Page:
“Service seekers will get reminders, like with driving licenses and land leases, which might curb graft. For instance with expiring land leases,” Mr Oswe added.
Mr Ochieng and Mr Oswe said that a suit filed by the previous revenue management agent, Goldrock Capital Ltd, has been settled out of court.
Goldrock Capital sued the National Treasury and e-Citizen's developer, Webmasters Kenya and its sister company Webmasters Africa after a fight broke out over the convenience fee.
Webmasters had illegally brought Goldrock Capital onboard the project as a revenue management agent. Goldrock was to pocket the convenience fee as its payment for the services offered.
But in 2017 the National Treasury locked Goldrock Capital out, after it emerged that the firm was illegally appointed as an agent.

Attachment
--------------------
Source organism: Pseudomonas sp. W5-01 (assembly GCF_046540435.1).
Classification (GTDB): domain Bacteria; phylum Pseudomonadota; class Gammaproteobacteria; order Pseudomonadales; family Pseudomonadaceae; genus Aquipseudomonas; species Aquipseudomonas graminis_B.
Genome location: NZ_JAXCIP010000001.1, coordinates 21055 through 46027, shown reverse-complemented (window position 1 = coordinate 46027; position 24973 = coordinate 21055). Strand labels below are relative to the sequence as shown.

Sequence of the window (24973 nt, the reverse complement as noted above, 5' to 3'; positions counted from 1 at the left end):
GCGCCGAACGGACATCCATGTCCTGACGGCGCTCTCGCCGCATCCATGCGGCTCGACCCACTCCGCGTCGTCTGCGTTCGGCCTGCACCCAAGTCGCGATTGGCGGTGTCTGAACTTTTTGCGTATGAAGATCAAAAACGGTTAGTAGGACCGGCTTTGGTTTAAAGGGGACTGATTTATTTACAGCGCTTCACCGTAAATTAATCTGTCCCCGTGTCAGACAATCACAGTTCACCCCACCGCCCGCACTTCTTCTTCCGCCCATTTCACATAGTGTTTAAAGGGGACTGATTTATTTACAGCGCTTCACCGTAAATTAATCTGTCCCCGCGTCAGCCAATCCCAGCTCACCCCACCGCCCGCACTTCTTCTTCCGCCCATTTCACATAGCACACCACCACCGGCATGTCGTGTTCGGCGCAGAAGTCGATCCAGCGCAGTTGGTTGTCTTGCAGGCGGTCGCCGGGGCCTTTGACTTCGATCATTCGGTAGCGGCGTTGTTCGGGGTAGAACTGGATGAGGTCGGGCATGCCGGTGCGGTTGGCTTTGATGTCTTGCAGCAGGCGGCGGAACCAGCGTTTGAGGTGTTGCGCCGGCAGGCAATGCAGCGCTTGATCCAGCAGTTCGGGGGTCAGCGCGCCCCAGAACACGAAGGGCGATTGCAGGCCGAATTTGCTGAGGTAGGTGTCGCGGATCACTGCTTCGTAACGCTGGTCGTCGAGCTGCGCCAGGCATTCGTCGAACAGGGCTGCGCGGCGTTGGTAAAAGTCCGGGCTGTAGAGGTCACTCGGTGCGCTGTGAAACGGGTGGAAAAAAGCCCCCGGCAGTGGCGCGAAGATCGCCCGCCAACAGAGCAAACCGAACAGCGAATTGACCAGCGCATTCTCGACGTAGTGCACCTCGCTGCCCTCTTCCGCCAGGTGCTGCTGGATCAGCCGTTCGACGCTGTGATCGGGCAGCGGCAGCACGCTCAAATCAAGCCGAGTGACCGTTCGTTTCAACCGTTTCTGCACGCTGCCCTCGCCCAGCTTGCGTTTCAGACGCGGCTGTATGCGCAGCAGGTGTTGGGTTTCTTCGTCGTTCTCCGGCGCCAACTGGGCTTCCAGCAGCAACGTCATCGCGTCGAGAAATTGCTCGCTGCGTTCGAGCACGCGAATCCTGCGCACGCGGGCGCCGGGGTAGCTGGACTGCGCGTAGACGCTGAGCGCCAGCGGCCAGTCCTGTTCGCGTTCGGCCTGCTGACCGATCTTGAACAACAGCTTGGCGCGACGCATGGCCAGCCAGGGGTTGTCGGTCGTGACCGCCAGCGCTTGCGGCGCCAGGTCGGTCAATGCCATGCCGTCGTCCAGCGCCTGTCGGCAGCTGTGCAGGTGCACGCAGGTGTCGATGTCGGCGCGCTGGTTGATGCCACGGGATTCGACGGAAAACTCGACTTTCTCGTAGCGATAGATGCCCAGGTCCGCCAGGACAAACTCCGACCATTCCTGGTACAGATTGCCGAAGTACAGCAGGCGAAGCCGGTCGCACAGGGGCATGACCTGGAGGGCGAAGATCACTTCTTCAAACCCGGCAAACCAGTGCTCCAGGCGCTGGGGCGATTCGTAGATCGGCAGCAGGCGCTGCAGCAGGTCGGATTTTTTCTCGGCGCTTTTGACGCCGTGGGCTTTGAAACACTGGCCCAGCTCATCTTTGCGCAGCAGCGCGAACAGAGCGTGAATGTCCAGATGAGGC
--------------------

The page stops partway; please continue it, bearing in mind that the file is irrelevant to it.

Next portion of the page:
There was no gazette notice allowing Goldrock Capital to collect or manage funds on behalf of government.
At the time Goldrock Capital sued, Sh127 million in convenience fees held in M-pesa was frozen by the court.
Mr Omtatah’s suit was merged with Goldrock Capital’s case in 2018.
But in December, 2022 Goldrock Capital, the Webmasters firms and the National Treasury told the court that they were engaged in out-of-court talks.
The court allowed Mr Omtatah to divorce his suit from the court file, amend it and present it independently before the constitutional and human rights division of the High Court.
Early this year the Goldrock case against Webmasters and the National Treasury was withdrawn following an out-of-court settlement.
This now leaves the cases filed by Mr Omtatah and Mr Madzayo pending.